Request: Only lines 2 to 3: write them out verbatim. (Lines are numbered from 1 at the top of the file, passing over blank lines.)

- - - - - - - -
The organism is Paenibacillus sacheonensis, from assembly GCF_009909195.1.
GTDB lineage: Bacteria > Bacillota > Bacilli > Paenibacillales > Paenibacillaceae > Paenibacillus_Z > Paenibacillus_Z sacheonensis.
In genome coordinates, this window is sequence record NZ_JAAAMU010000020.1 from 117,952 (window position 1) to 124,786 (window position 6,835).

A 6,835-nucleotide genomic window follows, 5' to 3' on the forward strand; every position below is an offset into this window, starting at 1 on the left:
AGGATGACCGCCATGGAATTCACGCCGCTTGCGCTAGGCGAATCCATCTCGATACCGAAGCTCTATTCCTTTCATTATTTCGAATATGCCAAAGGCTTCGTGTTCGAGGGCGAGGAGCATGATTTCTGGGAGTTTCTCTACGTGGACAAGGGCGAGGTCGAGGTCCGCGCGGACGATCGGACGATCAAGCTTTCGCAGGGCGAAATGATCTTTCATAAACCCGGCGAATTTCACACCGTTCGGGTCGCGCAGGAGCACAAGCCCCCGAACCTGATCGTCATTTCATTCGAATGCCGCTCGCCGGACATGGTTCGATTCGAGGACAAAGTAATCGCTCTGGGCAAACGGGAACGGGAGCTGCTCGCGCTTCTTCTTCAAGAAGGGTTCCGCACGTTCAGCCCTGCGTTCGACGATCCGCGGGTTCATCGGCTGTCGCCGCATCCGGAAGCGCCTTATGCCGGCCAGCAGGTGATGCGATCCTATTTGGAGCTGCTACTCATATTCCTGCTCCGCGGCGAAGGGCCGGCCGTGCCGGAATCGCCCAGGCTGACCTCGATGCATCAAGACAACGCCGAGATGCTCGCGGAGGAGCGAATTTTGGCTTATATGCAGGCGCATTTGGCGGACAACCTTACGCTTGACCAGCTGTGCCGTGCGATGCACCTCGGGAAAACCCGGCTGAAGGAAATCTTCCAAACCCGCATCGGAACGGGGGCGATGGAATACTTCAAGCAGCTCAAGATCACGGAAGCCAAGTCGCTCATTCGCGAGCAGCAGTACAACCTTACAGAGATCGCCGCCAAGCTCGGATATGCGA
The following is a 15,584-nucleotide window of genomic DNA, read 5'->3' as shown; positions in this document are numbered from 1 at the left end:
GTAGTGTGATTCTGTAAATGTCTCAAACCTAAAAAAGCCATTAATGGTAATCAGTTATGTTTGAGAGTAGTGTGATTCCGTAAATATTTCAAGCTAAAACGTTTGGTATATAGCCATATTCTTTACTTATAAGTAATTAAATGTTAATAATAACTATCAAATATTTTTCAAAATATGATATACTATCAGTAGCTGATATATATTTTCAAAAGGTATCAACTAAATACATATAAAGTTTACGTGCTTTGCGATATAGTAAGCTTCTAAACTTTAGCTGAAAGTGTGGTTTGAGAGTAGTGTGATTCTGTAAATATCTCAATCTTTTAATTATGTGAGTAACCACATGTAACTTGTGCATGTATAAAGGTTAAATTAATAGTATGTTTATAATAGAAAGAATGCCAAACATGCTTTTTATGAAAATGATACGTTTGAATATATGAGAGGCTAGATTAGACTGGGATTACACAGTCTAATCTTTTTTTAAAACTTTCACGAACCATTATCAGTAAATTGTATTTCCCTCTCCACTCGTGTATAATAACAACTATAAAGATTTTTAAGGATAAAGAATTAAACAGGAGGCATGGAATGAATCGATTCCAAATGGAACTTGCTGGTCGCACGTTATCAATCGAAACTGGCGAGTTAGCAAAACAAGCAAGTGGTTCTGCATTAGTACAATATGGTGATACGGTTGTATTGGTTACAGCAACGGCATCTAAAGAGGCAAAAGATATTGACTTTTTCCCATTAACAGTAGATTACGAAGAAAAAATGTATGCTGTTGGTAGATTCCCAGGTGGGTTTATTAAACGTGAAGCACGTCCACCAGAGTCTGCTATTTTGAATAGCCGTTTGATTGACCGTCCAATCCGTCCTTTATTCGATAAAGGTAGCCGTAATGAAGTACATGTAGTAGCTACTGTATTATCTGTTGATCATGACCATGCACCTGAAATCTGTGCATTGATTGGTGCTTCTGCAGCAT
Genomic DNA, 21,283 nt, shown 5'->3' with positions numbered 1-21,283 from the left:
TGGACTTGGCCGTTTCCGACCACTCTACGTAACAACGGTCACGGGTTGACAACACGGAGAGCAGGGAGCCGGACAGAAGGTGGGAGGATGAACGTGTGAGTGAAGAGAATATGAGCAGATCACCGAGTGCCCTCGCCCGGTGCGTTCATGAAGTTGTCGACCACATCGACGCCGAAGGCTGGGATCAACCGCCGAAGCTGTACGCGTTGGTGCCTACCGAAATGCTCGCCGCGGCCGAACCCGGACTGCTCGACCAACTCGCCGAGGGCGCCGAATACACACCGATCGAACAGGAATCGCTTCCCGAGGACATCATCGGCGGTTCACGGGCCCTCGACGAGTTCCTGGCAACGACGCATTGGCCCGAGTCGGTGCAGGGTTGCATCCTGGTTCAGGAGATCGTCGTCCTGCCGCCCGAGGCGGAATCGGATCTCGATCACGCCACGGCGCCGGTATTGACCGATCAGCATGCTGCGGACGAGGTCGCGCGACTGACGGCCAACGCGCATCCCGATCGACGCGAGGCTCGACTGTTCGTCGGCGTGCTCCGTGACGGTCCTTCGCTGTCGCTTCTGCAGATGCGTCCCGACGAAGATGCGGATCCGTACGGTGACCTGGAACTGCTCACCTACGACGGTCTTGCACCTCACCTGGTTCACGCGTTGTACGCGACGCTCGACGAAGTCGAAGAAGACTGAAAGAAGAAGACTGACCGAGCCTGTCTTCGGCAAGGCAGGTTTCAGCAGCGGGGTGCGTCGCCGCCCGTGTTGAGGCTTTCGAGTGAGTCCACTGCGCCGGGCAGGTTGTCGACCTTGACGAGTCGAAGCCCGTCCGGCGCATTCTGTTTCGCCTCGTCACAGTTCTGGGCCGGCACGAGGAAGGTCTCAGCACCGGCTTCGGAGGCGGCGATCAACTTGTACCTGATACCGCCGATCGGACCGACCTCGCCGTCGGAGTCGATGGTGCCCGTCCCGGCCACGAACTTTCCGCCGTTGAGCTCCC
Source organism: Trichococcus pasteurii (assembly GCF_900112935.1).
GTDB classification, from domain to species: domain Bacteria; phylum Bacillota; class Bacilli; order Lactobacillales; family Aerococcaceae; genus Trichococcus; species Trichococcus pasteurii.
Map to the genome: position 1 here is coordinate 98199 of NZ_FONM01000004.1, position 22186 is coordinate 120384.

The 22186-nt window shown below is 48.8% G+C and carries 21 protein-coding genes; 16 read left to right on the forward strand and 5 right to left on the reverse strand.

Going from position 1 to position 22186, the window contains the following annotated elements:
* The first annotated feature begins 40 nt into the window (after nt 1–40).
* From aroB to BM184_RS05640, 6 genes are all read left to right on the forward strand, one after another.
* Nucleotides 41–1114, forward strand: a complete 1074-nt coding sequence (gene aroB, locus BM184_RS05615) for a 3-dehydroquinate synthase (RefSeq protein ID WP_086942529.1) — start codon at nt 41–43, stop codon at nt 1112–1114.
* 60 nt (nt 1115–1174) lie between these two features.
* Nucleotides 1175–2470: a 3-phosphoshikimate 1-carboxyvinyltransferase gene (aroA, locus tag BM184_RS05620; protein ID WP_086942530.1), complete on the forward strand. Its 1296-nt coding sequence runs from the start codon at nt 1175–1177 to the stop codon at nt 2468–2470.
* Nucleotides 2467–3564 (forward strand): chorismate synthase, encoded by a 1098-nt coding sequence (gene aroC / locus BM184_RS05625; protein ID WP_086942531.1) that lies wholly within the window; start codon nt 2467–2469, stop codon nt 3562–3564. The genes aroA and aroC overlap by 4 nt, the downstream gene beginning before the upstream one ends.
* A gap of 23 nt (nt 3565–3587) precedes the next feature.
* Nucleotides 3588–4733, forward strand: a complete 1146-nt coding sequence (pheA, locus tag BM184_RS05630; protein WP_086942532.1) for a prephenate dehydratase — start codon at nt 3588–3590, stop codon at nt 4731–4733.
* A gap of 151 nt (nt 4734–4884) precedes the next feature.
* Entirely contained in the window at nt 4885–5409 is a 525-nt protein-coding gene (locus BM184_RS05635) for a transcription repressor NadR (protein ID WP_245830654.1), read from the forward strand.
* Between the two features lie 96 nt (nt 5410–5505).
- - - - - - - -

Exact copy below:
GTDB lineage: Bacteria > Bacillota > Bacilli > Paenibacillales > Paenibacillaceae > Paenibacillus_Z > Paenibacillus_Z sacheonensis.
In genome coordinates, this window is sequence record NZ_JAAAMU010000020.1 from 117,952 (window position 1) to 124,786 (window position 6,835).